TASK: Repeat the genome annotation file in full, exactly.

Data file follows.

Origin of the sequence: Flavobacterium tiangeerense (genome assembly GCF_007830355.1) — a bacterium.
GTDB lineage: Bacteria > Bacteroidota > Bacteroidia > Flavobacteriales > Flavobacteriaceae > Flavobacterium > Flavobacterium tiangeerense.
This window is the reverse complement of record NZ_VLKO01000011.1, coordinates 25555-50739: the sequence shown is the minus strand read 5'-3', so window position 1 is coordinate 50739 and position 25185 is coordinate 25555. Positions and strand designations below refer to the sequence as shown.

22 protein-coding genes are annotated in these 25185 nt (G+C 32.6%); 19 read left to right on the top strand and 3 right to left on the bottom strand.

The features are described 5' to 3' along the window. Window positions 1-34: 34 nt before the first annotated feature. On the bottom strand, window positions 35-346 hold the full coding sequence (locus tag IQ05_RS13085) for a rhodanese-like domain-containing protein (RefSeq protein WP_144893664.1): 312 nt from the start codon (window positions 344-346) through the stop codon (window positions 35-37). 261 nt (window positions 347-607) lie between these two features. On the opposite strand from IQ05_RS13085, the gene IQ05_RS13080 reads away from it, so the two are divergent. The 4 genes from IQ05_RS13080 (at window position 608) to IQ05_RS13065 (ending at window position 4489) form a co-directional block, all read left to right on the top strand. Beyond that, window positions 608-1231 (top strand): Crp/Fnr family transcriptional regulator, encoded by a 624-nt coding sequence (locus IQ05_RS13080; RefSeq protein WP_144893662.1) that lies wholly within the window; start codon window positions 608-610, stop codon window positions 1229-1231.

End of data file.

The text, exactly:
Origin of the sequence: Flavobacterium tiangeerense (genome assembly GCF_007830355.1) — a bacterium.
GTDB lineage: Bacteria > Bacteroidota > Bacteroidia > Flavobacteriales > Flavobacteriaceae > Flavobacterium > Flavobacterium tiangeerense.
This window is the reverse complement of record NZ_VLKO01000011.1, coordinates 25555-50739: the sequence shown is the minus strand read 5'-3', so window position 1 is coordinate 50739 and position 25185 is coordinate 25555. Positions and strand designations below refer to the sequence as shown.

22 protein-coding genes are annotated in these 25185 nt (G+C 32.6%); 19 read left to right on the top strand and 3 right to left on the bottom strand.

The features are described 5' to 3' along the window. Window positions 1-34: 34 nt before the first annotated feature. On the bottom strand, window positions 35-346 hold the full coding sequence (locus tag IQ05_RS13085) for a rhodanese-like domain-containing protein (RefSeq protein WP_144893664.1): 312 nt from the start codon (window positions 344-346) through the stop codon (window positions 35-37). 261 nt (window positions 347-607) lie between these two features. On the opposite strand from IQ05_RS13085, the gene IQ05_RS13080 reads away from it, so the two are divergent. The 4 genes from IQ05_RS13080 (at window position 608) to IQ05_RS13065 (ending at window position 4489) form a co-directional block, all read left to right on the top strand. Beyond that, window positions 608-1231 (top strand): Crp/Fnr family transcriptional regulator, encoded by a 624-nt coding sequence (locus IQ05_RS13080; RefSeq protein WP_144893662.1) that lies wholly within the window; start codon window positions 608-610, stop codon window positions 1229-1231.